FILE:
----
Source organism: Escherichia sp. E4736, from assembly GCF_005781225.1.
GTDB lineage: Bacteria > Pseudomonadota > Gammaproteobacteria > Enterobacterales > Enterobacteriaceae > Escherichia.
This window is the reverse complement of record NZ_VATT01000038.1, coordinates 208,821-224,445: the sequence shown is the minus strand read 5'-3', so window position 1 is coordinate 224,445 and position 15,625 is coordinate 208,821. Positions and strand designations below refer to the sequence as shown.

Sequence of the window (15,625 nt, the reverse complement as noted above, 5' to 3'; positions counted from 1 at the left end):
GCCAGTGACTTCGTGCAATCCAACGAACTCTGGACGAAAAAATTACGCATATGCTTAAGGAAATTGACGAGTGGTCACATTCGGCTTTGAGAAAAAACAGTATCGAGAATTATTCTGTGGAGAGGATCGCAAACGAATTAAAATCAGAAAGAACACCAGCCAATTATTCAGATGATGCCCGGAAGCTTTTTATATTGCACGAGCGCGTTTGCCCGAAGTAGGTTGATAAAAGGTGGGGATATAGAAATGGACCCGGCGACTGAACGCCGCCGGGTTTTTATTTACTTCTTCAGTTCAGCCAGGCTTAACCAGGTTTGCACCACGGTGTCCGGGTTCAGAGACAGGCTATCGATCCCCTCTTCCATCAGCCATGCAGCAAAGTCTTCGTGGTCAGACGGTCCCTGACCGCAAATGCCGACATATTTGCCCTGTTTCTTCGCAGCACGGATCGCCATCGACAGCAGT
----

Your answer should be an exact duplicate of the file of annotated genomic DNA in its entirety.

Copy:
Source organism: Escherichia sp. E4736, from assembly GCF_005781225.1.
GTDB lineage: Bacteria > Pseudomonadota > Gammaproteobacteria > Enterobacterales > Enterobacteriaceae > Escherichia.
This window is the reverse complement of record NZ_VATT01000038.1, coordinates 208,821-224,445: the sequence shown is the minus strand read 5'-3', so window position 1 is coordinate 224,445 and position 15,625 is coordinate 208,821. Positions and strand designations below refer to the sequence as shown.

Sequence of the window (15,625 nt, the reverse complement as noted above, 5' to 3'; positions counted from 1 at the left end):
GCCAGTGACTTCGTGCAATCCAACGAACTCTGGACGAAAAAATTACGCATATGCTTAAGGAAATTGACGAGTGGTCACATTCGGCTTTGAGAAAAAACAGTATCGAGAATTATTCTGTGGAGAGGATCGCAAACGAATTAAAATCAGAAAGAACACCAGCCAATTATTCAGATGATGCCCGGAAGCTTTTTATATTGCACGAGCGCGTTTGCCCGAAGTAGGTTGATAAAAGGTGGGGATATAGAAATGGACCCGGCGACTGAACGCCGCCGGGTTTTTATTTACTTCTTCAGTTCAGCCAGGCTTAACCAGGTTTGCACCACGGTGTCCGGGTTCAGAGACAGGCTATCGATCCCCTCTTCCATCAGCCATGCAGCAAAGTCTTCGTGGTCAGACGGTCCCTGACCGCAAATGCCGACATATTTGCCCTGTTTCTTCGCAGCACGGATCGCCATCGACAGCAGT